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Xiaodi Alice Tang ’18 and David Lind ’18 have been selected as this year’s recipients of the Martin A. Dale ’53 Fellowships. The fellowship provides a $35,000 grant for a year after graduation to explore a creative project of interest.

Tang plans to run workshops in the U.S. and China, integrating STEM and the arts and documenting her work through photographs, writing, artwork, and more. She became interested in the intersection between STEM and the humanities from a young age, enjoying both playing the piano and poring through science books.

“A question that we see a lot in elementary school is ‘what is your favorite subject?’ and I felt that I never really had an answer to that question,” Tang said.

A computer science major with a certificate in quantitative and computational biology, Tang is also a member of several performing arts groups, including the Chapel Choir, Glee Club, Princeton Pianists Ensemble, and the Edwards Collective, a select group of humanities students in Mathey College.

“Through being a member of the Edwards Collective, I’ve experienced first-hand how some of the most exciting conversations and creative projects occur when we erase the boundaries,” Tang wrote in a statement. “Through Princeton’s QCB certificate program, I’ve seen the boundaries of science blur while the value of interdisciplinary thought and application in scientific inquiry becomes ever more in focus.”

Tang was inspired to apply for the fellowship because of her work with the Council on Science and Technology.

“I wanted to continue that work, and I thought it was a good way to explore how the integration of STEM and the arts can manifest in pedagogy,” Tang said.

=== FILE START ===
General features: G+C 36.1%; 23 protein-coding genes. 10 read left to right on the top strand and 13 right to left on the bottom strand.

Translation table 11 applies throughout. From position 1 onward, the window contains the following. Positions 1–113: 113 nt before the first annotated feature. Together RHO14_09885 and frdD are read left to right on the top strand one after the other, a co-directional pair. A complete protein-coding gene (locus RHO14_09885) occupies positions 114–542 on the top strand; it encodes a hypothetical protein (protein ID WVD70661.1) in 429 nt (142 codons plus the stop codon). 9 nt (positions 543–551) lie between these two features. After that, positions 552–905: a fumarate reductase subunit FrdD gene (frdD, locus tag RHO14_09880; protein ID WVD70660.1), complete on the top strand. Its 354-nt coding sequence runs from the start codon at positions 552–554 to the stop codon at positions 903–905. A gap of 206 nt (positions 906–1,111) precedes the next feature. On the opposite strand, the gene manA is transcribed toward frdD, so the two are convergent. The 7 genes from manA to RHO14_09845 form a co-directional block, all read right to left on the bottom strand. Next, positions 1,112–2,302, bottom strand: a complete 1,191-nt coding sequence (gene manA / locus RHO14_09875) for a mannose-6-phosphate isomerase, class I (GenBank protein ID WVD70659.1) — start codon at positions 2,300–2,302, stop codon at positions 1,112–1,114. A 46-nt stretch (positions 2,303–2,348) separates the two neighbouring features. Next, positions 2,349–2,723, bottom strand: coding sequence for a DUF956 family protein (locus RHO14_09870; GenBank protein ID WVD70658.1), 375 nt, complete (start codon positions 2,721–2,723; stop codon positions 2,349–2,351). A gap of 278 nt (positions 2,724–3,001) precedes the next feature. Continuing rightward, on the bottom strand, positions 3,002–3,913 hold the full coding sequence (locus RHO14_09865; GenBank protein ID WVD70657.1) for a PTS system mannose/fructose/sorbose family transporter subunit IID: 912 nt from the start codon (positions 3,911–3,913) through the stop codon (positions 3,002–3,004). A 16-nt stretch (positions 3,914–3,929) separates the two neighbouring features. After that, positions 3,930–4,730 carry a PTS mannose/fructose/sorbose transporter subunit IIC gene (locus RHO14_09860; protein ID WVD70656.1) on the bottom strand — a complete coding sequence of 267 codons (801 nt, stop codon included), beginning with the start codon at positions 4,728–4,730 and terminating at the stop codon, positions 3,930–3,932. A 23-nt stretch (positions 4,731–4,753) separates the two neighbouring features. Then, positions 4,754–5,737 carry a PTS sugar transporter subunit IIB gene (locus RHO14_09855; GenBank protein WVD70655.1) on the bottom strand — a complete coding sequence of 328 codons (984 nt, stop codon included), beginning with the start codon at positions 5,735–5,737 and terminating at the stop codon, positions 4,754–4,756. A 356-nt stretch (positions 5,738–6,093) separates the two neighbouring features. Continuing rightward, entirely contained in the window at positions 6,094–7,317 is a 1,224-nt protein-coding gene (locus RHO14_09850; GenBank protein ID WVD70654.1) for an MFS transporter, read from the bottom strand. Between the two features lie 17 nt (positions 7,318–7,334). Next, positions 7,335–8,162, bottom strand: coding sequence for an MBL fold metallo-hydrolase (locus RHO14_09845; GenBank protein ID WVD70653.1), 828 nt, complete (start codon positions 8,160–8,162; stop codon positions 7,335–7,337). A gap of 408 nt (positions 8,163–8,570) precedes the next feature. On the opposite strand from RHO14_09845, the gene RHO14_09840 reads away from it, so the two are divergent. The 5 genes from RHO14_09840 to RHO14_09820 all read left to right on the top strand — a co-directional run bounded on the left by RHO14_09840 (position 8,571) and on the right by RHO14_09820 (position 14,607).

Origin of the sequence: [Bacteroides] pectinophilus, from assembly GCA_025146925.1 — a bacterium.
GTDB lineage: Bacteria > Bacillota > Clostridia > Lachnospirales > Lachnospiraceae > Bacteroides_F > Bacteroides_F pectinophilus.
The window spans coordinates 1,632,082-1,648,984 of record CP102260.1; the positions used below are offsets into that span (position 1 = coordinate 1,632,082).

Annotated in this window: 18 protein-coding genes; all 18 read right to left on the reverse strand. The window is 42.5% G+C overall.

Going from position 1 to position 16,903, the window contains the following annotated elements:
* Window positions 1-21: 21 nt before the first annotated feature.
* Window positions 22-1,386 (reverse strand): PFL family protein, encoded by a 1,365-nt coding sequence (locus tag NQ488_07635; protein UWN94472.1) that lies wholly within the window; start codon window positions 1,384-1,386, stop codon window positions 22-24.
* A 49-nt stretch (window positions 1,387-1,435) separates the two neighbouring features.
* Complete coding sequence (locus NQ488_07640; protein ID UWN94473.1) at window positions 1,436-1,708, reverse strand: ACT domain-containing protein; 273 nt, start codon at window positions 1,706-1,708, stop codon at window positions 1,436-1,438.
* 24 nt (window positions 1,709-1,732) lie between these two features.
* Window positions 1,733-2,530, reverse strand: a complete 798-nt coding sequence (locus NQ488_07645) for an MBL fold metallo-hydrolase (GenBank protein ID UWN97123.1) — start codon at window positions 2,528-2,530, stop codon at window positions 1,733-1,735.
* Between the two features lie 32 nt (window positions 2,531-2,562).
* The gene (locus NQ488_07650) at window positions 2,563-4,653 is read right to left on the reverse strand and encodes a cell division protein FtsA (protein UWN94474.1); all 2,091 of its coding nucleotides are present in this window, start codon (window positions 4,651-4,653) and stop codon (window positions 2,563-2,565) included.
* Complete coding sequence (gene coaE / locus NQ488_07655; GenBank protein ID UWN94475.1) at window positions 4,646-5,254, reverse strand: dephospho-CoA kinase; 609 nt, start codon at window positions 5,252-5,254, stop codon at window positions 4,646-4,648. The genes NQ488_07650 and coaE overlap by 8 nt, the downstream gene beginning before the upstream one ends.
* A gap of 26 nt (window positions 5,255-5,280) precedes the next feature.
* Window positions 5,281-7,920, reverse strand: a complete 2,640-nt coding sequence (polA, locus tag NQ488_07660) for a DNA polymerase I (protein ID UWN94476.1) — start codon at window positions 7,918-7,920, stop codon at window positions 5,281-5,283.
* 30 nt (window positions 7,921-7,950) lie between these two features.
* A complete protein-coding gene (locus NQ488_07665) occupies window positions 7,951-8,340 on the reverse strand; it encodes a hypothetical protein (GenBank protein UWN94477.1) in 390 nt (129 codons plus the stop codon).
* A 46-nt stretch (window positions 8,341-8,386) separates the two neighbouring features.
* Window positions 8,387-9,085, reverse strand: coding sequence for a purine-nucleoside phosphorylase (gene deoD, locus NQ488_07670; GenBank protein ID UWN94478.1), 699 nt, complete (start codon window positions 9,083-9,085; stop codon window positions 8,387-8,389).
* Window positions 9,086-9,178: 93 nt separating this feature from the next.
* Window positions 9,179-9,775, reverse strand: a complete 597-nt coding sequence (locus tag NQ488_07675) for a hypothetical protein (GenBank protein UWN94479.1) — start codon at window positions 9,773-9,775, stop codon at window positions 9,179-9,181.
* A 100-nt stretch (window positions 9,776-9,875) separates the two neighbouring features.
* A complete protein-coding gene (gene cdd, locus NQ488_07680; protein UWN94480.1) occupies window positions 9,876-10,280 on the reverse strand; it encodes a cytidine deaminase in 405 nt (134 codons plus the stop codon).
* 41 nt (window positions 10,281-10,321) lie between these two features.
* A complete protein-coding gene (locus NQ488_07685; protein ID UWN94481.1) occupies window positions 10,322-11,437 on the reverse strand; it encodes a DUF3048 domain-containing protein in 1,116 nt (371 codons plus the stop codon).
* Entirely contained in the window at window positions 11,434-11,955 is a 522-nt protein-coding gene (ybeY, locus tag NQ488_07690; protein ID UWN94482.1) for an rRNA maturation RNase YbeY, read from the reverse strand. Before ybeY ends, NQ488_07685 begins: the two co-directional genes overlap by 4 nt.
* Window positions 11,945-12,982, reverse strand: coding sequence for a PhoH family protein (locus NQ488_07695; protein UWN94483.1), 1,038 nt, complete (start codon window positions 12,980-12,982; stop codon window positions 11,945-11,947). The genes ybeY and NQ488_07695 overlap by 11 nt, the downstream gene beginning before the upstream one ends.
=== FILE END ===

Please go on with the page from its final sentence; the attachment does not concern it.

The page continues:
The STEM and arts lessons will be brought to regions across the U.S. and China, with activities such as paper pianos, DIY touchpads, and pinhole cameras. Tang emphasized that the lessons should not only be educational, but also culturally relevant. Some regions she plans to visit are rural and may have little to no exposure to STEM.

“In what ways can I design something that connects to their daily lived experience as well?” Tang asked. After she leaves each site, she hopes to leave kits and materials behind for students to continue exploring.

“By including everyday, culture-specific phenomena and materials in these modules, I aim to reduce barriers to continued exploration after the workshops end,” Tang wrote in a statement.

After the fellowship, Tang wants to bring together the writing, artwork, and photographs from her experience in an interactive book. In addition, she wants to make her lesson plans open-source for any students or educators who may be interested. Further in the future, she plans to attend graduate school and go into the field of education.

“This fellowship will allow me to explore how to best serve those I will be teaching,” Tang said.

She is especially curious about the way content is taught in classrooms today and wants to investigate ways in which lessons can be better integrated.

“Education can be more efficient, learning these different topics at the same time in a way that they make sense in relation to each other,” Tang said. “It helps you remember and appreciate how things work as a whole.”

In the end, Tang hopes that her workshops will enable students to explore new fields and venture into areas they never considered. She also hopes to learn how science and the arts can complement one another as individual entities, rather than one acting in the service of the other.

“You could create a program to write music in the style of a composer. But at the same time, what music could be generated from a computer that sounds different, that is a novel sound? Computation can be used less as a tool, and more as an artwork,” she said.